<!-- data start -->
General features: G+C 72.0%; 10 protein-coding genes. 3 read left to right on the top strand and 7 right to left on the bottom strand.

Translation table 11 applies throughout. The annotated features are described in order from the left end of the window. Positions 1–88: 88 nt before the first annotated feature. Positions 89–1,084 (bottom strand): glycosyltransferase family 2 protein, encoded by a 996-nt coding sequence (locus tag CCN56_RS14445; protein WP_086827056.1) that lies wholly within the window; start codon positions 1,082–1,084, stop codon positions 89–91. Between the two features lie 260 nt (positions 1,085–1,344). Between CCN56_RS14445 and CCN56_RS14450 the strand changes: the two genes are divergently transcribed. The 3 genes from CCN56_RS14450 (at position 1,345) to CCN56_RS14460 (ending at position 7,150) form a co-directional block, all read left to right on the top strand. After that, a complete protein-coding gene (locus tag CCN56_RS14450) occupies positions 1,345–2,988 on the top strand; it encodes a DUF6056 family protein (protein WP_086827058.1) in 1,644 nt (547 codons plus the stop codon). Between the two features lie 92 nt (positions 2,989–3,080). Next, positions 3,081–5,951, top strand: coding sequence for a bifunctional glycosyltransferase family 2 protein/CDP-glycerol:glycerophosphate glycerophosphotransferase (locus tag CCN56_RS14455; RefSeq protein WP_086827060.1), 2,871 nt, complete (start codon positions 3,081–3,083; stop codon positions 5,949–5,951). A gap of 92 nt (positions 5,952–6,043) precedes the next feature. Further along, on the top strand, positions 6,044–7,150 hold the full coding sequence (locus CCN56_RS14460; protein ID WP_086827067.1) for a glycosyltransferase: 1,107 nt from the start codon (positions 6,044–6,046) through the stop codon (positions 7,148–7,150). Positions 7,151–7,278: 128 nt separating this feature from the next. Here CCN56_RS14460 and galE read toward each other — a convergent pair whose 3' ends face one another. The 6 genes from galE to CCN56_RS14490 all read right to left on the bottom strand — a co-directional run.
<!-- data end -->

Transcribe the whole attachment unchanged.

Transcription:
General features: G+C 72.0%; 10 protein-coding genes. 3 read left to right on the top strand and 7 right to left on the bottom strand.

Translation table 11 applies throughout. The annotated features are described in order from the left end of the window. Positions 1–88: 88 nt before the first annotated feature. Positions 89–1,084 (bottom strand): glycosyltransferase family 2 protein, encoded by a 996-nt coding sequence (locus tag CCN56_RS14445; protein WP_086827056.1) that lies wholly within the window; start codon positions 1,082–1,084, stop codon positions 89–91. Between the two features lie 260 nt (positions 1,085–1,344). Between CCN56_RS14445 and CCN56_RS14450 the strand changes: the two genes are divergently transcribed. The 3 genes from CCN56_RS14450 (at position 1,345) to CCN56_RS14460 (ending at position 7,150) form a co-directional block, all read left to right on the top strand. After that, a complete protein-coding gene (locus tag CCN56_RS14450) occupies positions 1,345–2,988 on the top strand; it encodes a DUF6056 family protein (protein WP_086827058.1) in 1,644 nt (547 codons plus the stop codon). Between the two features lie 92 nt (positions 2,989–3,080). Next, positions 3,081–5,951, top strand: coding sequence for a bifunctional glycosyltransferase family 2 protein/CDP-glycerol:glycerophosphate glycerophosphotransferase (locus tag CCN56_RS14455; RefSeq protein WP_086827060.1), 2,871 nt, complete (start codon positions 3,081–3,083; stop codon positions 5,949–5,951). A gap of 92 nt (positions 5,952–6,043) precedes the next feature. Further along, on the top strand, positions 6,044–7,150 hold the full coding sequence (locus CCN56_RS14460; protein ID WP_086827067.1) for a glycosyltransferase: 1,107 nt from the start codon (positions 6,044–6,046) through the stop codon (positions 7,148–7,150). Positions 7,151–7,278: 128 nt separating this feature from the next. Here CCN56_RS14460 and galE read toward each other — a convergent pair whose 3' ends face one another. The 6 genes from galE to CCN56_RS14490 all read right to left on the bottom strand — a co-directional run.